GEORGIA — Cute puppies might be on the minds of holiday shoppers this time of year, making even more urgent a Humane Society of the United States warning to “never buy a puppy from a pet store.” A recent undercover investigation by the Humane Society at a Petland store in the Atlanta area reportedly found a dead puppy in the chain’s Kennesaw store, and an employee described coming into work to find deceased puppies on multiple occasions, among other findings.
Petland denied all charges of poor care for the animals it sells. “We are very disappointed that HSUS did not reach out to us with any concerns as we have always urged them to contact us directly as it relates to the health and care of our pets,” the company said in a statement to Patch.
Following the undercover operation, the Humane Society, or HSUS, released a report Tuesday, naming Blue Ribbon Puppies of Indiana as a source for disease outbreaks among dogs sold by Petland. According to HSUS, Blue Ribbon Puppies sells puppies to at least five of the six Petland stores in Georgia. Petland, Inc., an international chain of puppy-selling pet stores, has six stores in Georgia, located in the Mall of Georgia, in Buford; along with Dalton; Dunwoody; Kennesaw; Columbus and Rome.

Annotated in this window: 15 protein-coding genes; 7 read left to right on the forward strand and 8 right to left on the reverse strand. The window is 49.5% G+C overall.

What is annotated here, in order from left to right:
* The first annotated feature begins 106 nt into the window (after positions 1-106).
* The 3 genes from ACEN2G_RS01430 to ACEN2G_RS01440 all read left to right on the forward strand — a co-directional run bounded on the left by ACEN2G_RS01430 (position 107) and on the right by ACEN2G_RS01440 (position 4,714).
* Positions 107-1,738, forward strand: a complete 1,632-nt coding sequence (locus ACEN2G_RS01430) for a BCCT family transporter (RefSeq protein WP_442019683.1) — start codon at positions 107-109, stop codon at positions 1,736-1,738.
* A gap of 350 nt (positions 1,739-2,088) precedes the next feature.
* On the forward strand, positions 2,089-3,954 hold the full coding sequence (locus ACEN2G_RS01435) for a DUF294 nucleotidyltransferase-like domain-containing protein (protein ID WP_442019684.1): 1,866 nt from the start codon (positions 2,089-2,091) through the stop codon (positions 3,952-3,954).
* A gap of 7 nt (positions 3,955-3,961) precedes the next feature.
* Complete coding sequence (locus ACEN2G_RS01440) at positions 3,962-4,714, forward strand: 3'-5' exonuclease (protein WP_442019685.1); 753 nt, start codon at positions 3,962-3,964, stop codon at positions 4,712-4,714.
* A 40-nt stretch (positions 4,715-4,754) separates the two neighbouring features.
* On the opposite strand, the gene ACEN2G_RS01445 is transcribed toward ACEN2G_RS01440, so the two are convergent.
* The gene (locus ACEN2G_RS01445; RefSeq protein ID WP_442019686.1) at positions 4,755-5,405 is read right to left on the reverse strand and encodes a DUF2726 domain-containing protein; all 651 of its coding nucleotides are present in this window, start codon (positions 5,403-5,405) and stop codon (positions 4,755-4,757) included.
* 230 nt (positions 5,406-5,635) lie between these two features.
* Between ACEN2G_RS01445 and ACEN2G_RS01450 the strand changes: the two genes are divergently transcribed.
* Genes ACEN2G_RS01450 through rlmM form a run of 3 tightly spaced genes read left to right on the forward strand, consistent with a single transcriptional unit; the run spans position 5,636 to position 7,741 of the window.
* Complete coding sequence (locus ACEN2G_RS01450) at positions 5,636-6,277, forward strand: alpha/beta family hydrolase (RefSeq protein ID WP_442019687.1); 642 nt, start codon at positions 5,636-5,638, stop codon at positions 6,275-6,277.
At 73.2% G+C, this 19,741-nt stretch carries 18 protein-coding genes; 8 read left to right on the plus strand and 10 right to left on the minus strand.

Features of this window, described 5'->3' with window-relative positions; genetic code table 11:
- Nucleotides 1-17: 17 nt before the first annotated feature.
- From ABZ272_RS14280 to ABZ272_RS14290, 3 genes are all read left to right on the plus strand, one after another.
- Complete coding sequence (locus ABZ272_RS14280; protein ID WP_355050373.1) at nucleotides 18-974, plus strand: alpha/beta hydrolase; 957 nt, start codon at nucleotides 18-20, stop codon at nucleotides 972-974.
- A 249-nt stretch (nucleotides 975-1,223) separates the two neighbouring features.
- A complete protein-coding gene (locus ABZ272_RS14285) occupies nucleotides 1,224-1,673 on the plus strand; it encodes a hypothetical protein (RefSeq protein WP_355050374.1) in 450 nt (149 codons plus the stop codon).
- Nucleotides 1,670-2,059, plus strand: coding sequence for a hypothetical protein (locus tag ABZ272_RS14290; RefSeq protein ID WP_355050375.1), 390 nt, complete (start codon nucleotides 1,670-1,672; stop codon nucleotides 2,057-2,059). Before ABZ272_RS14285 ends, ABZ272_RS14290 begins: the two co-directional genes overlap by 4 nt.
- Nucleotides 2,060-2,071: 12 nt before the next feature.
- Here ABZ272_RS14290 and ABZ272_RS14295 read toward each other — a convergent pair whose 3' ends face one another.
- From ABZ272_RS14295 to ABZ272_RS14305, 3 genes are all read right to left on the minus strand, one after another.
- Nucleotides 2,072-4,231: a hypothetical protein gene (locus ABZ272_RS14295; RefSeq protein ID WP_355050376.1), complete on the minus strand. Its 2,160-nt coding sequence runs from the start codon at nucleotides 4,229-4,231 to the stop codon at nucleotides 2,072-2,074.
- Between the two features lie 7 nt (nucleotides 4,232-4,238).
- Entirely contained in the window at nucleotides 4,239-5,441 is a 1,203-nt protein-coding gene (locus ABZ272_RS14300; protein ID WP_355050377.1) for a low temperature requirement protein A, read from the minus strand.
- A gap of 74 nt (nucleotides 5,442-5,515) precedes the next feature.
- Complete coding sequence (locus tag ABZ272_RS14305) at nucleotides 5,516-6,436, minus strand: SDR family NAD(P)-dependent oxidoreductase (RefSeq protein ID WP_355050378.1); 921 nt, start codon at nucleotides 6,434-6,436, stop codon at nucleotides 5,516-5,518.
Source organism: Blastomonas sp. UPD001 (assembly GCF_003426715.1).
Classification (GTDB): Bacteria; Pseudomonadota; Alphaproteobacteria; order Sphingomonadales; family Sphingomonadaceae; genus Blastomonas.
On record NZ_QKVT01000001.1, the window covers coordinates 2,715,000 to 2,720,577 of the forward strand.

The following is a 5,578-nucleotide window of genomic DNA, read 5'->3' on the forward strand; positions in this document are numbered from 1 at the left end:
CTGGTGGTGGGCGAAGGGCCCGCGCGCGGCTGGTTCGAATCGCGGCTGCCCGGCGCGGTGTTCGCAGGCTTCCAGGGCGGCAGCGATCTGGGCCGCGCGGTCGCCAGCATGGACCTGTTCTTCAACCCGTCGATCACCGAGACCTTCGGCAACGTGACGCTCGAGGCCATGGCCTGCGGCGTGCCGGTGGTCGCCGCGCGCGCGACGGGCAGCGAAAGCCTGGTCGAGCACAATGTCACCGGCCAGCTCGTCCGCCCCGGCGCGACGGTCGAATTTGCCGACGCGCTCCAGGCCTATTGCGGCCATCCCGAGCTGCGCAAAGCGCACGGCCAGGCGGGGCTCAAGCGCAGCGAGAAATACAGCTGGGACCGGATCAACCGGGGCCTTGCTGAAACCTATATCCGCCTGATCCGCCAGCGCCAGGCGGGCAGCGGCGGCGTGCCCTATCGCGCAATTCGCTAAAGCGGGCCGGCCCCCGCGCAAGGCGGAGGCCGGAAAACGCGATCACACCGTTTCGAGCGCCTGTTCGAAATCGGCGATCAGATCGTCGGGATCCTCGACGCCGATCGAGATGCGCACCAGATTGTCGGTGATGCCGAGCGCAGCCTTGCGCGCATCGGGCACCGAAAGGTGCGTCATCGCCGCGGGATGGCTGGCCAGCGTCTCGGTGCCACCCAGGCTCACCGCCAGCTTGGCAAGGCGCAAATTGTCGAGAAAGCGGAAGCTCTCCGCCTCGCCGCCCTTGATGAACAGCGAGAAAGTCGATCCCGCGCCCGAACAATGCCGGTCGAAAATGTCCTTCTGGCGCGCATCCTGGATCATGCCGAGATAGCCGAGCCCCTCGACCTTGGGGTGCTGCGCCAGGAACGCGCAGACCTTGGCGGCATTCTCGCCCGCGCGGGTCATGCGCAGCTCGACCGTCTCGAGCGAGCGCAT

“Almost all of the Georgia Petland stores, we have confirmed five of six — the Columbus store is unknown — are getting puppies from that same distributor who was linked to a major disease outbreak that made over 100 people sick,” said John Goodwin, senior director of the Stop Puppy Mills Campaign of HSUS, in the report.
In February 2018, WSB-TV reported that Kate Singleton, who worked at the Mall of Georgia Petland, became seriously ill after being exposed to a puppy harboring the Campylobacter bacteria. The teen was rushed to the hospital with a fever near 105. “It felt like you were dying,” she told the station after spending four days in the hospital.
“It’s something as a parent you don’t think of,” her mother told WSB. “You buy a puppy for Christmas; you don’t think it will be dangerous to your child.”
Petland said Campylobacter is commonly found in puppies, regardless of the source.